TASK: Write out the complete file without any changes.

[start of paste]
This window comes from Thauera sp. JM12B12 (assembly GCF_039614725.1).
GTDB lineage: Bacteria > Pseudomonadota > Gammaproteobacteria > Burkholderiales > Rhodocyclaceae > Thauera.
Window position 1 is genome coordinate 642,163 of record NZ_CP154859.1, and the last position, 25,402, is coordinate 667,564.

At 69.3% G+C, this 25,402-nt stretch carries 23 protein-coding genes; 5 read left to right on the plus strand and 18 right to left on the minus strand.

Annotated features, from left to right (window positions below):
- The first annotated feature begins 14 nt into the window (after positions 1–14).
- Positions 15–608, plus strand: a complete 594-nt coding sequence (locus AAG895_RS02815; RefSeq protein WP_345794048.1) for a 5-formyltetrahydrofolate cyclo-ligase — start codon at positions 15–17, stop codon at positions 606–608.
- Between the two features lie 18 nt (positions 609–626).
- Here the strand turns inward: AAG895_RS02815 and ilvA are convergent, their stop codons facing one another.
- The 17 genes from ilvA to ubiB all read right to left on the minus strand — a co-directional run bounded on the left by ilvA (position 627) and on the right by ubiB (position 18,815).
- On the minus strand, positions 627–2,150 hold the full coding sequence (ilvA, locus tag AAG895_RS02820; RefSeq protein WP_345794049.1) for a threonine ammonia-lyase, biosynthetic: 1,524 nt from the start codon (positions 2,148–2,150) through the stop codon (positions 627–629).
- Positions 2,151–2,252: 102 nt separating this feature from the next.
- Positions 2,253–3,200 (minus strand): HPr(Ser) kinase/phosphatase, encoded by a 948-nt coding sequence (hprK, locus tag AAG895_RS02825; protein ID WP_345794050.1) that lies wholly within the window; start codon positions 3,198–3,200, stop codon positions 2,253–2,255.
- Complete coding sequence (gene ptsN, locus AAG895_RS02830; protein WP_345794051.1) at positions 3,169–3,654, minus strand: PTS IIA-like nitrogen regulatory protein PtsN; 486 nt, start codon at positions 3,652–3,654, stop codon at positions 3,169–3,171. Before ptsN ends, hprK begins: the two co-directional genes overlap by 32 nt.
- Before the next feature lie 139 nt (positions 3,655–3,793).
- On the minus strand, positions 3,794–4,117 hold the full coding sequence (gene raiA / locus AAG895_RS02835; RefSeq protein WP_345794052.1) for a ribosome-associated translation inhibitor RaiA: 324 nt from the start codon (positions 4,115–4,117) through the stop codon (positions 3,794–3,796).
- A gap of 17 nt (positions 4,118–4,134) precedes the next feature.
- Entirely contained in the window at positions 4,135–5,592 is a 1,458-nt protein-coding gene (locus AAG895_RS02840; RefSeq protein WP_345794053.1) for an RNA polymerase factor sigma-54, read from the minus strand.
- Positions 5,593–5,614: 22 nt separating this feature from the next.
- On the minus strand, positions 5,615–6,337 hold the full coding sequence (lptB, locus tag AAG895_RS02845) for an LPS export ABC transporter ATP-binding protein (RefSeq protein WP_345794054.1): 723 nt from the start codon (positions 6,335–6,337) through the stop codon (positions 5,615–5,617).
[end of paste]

This window comes from Thauera sp. JM12B12 (assembly GCF_039614725.1).
GTDB lineage: Bacteria > Pseudomonadota > Gammaproteobacteria > Burkholderiales > Rhodocyclaceae > Thauera.
Window position 1 is genome coordinate 642,163 of record NZ_CP154859.1, and the last position, 25,402, is coordinate 667,564.

At 69.3% G+C, this 25,402-nt stretch carries 23 protein-coding genes; 5 read left to right on the plus strand and 18 right to left on the minus strand.

Annotated features, from left to right (window positions below):
- The first annotated feature begins 14 nt into the window (after positions 1–14).
- Positions 15–608, plus strand: a complete 594-nt coding sequence (locus AAG895_RS02815; RefSeq protein WP_345794048.1) for a 5-formyltetrahydrofolate cyclo-ligase — start codon at positions 15–17, stop codon at positions 606–608.
- Between the two features lie 18 nt (positions 609–626).
- Here the strand turns inward: AAG895_RS02815 and ilvA are convergent, their stop codons facing one another.
- The 17 genes from ilvA to ubiB all read right to left on the minus strand — a co-directional run bounded on the left by ilvA (position 627) and on the right by ubiB (position 18,815).
- On the minus strand, positions 627–2,150 hold the full coding sequence (ilvA, locus tag AAG895_RS02820; RefSeq protein WP_345794049.1) for a threonine ammonia-lyase, biosynthetic: 1,524 nt from the start codon (positions 2,148–2,150) through the stop codon (positions 627–629).
- Positions 2,151–2,252: 102 nt separating this feature from the next.
- Positions 2,253–3,200 (minus strand): HPr(Ser) kinase/phosphatase, encoded by a 948-nt coding sequence (hprK, locus tag AAG895_RS02825; protein ID WP_345794050.1) that lies wholly within the window; start codon positions 3,198–3,200, stop codon positions 2,253–2,255.
- Complete coding sequence (gene ptsN, locus AAG895_RS02830; protein WP_345794051.1) at positions 3,169–3,654, minus strand: PTS IIA-like nitrogen regulatory protein PtsN; 486 nt, start codon at positions 3,652–3,654, stop codon at positions 3,169–3,171. Before ptsN ends, hprK begins: the two co-directional genes overlap by 32 nt.
- Before the next feature lie 139 nt (positions 3,655–3,793).
- On the minus strand, positions 3,794–4,117 hold the full coding sequence (gene raiA / locus AAG895_RS02835; RefSeq protein WP_345794052.1) for a ribosome-associated translation inhibitor RaiA: 324 nt from the start codon (positions 4,115–4,117) through the stop codon (positions 3,794–3,796).
- A gap of 17 nt (positions 4,118–4,134) precedes the next feature.
- Entirely contained in the window at positions 4,135–5,592 is a 1,458-nt protein-coding gene (locus AAG895_RS02840; RefSeq protein WP_345794053.1) for an RNA polymerase factor sigma-54, read from the minus strand.
- Positions 5,593–5,614: 22 nt separating this feature from the next.
- On the minus strand, positions 5,615–6,337 hold the full coding sequence (lptB, locus tag AAG895_RS02845) for an LPS export ABC transporter ATP-binding protein (RefSeq protein WP_345794054.1): 723 nt from the start codon (positions 6,335–6,337) through the stop codon (positions 5,615–5,617).